Tuesday, January 13, 2009

All the work in half the time: can it be done?

According to the Pew Research Center, part-time work is the "ideal", at least that's what 60% of the working mothers surveyed say.

However, the study doesn't tell you how to make a part-time schedule really work. As a mom who has worked part-time, full-time, no time and now (as a contractor) any time I can, here is what I learned.

First, ask yourself if you can afford to work part-time. In additon to the salary, you need to think about benefits and vacation.

Salary - When it came to my salary, I was pretty lucky. I worked for a large company with established policies for part time work, so my pay was calculated on a percentile. For example, when I worked 3 days/week, I made 60% of my full-time salary. All raises were also calculated based on full time salary.

Benefits - If you get them, great. But realize how much they'll reduce your paycheck and think about how much you want to contribute to things like 401(k), FSAs, etc. When I went part-time, I had to reduce my contributions to my 401(k) and drop the ESPP altogether so I would actually take home money!! So, I have lost out on future retirement income (maybe not a bad think with the current state of the stock market!)

Vacation - My vacation time was also reduced, but with all the days off, I didn't have to use vacation to go to doctor's appointments or anything else, so I had plenty of vacation time. One trick if I learned was to have Monday be my “non-work” days since it seems that many holidays fall on Mondays (labor day and memorial day, at least)—this way I didn’t burn up any vacation days unnecessarily.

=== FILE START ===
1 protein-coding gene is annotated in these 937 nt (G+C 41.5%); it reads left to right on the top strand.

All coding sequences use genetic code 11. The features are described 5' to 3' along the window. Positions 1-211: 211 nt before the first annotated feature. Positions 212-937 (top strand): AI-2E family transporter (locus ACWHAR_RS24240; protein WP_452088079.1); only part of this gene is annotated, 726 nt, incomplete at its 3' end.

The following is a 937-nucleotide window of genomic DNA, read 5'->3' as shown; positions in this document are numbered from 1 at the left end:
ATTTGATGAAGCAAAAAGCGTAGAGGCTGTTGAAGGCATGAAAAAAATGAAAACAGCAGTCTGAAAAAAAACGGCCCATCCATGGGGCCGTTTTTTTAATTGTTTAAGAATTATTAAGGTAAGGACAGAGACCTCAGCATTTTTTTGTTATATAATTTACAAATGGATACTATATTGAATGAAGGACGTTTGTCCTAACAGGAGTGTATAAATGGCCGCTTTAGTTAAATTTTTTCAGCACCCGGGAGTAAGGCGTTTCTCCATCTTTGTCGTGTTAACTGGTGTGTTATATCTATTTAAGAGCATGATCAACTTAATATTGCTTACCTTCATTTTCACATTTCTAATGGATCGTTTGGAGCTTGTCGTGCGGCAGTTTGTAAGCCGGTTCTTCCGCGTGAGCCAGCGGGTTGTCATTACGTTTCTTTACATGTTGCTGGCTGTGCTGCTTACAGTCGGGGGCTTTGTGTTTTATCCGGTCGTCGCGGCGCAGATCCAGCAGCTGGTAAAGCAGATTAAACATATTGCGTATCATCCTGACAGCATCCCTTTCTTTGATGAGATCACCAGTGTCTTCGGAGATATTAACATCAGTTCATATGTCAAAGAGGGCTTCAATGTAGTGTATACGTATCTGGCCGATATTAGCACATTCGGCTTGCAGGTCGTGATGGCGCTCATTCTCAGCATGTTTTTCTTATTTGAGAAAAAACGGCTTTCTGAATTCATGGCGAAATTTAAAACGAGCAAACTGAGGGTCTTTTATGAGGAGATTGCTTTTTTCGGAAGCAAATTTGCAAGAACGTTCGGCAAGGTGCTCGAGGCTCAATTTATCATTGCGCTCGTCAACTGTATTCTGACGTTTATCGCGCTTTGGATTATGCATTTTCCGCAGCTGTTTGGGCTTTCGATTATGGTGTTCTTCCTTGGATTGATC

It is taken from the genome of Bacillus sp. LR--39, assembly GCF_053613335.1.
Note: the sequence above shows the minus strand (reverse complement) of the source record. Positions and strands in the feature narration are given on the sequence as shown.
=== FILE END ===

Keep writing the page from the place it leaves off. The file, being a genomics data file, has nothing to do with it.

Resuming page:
Once you've figured out the nuts and bolts, you need to figure out how to make it work--for real.

In my opinion, and experience, you need to have flexibility as well as boundaries. Of course, flexibility is a two-way street. If the person you really need to meet with can only meet on your “non-work” day, you might have to take the meeting (or call). However, I found that once I started allowing conference calls to sneak into my “non-work” day, it was a slippery slope. And I slid down that slope a lot. I think that there were times when the company got more out of me than I was paid for.

Really, you have to ask yourself a hard question and give yourself an honest answer. Do you have a job that can really be done part-time? If you have responsibility for an entire area or for managing people, I'd say that you can't do this part-time. Maybe you could look for a job share option, but while it sounds great in theory, there are very few instances of this actually working. (if you know of a successful job share, let me know). The role I was in when I was part-time should have been a full-time position. I owned the marketing and communications for a 2,500 person organization. However, as much as I loved my job I wasn't ready to come back five days a week and give up the extra time with my kids. So I made a big mistake--I kept the job with a lot of responsibility and tried to squeeze it into three days. It didn't work. My performance was sub-par and I was completely stressed out.

The bottom line for me is that working part-time is not a cakewalk. It is hard socially, as I felt like I didn’t really fit into the stay-at-home mom world or fully into the work world. It was hard on my home life, as I found myself doing a lot of work while the kids napped or watched television. It was hard on work, as I felt that I was never giving it my all. When I worked full-time, in some ways it was easier because we all got into a rhythm and the boundaries are more clearly marked.

This is a very personal, very individual decision and I think that my work status (part-time, full-time, no-time) will continue to morph as the needs of my family change.

1 comment:

aztec-rose said...

I found your blog via Amy and Marc at ESP. I've got a blog and doing some reasearch on work life family balance or what I call interconnectivity (WoLFi). I am fascinated to hear your account that part-time work is not neccessarily easier than full time. I'm currently researching that very question with mixed results. Great blog, thanks.